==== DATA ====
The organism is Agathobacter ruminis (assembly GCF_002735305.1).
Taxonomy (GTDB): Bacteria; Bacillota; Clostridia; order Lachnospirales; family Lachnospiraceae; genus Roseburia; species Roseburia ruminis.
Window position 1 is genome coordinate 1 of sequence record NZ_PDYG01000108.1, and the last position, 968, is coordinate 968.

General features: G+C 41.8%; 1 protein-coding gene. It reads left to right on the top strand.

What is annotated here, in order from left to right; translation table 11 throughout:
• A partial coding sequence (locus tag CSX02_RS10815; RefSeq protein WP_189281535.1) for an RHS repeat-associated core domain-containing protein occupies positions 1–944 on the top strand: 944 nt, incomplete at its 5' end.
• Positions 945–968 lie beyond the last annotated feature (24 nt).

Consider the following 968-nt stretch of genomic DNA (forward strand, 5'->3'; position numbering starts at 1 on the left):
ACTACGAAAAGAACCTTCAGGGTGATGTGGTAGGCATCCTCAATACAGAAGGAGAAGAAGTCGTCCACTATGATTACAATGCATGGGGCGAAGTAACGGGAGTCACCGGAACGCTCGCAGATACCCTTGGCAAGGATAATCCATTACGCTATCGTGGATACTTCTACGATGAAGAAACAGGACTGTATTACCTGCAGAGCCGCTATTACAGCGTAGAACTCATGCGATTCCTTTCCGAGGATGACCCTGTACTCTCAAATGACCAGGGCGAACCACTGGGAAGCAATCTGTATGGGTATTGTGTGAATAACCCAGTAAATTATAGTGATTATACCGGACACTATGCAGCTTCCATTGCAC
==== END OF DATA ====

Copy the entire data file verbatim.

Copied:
The organism is Agathobacter ruminis (assembly GCF_002735305.1).
Taxonomy (GTDB): Bacteria; Bacillota; Clostridia; order Lachnospirales; family Lachnospiraceae; genus Roseburia; species Roseburia ruminis.
Window position 1 is genome coordinate 1 of sequence record NZ_PDYG01000108.1, and the last position, 968, is coordinate 968.

General features: G+C 41.8%; 1 protein-coding gene. It reads left to right on the top strand.

What is annotated here, in order from left to right; translation table 11 throughout:
• A partial coding sequence (locus tag CSX02_RS10815; RefSeq protein WP_189281535.1) for an RHS repeat-associated core domain-containing protein occupies positions 1–944 on the top strand: 944 nt, incomplete at its 5' end.
• Positions 945–968 lie beyond the last annotated feature (24 nt).

Consider the following 968-nt stretch of genomic DNA (forward strand, 5'->3'; position numbering starts at 1 on the left):
ACTACGAAAAGAACCTTCAGGGTGATGTGGTAGGCATCCTCAATACAGAAGGAGAAGAAGTCGTCCACTATGATTACAATGCATGGGGCGAAGTAACGGGAGTCACCGGAACGCTCGCAGATACCCTTGGCAAGGATAATCCATTACGCTATCGTGGATACTTCTACGATGAAGAAACAGGACTGTATTACCTGCAGAGCCGCTATTACAGCGTAGAACTCATGCGATTCCTTTCCGAGGATGACCCTGTACTCTCAAATGACCAGGGCGAACCACTGGGAAGCAATCTGTATGGGTATTGTGTGAATAACCCAGTAAATTATAGTGATTATACCGGACACTATGCAGCTTCCATTGCAC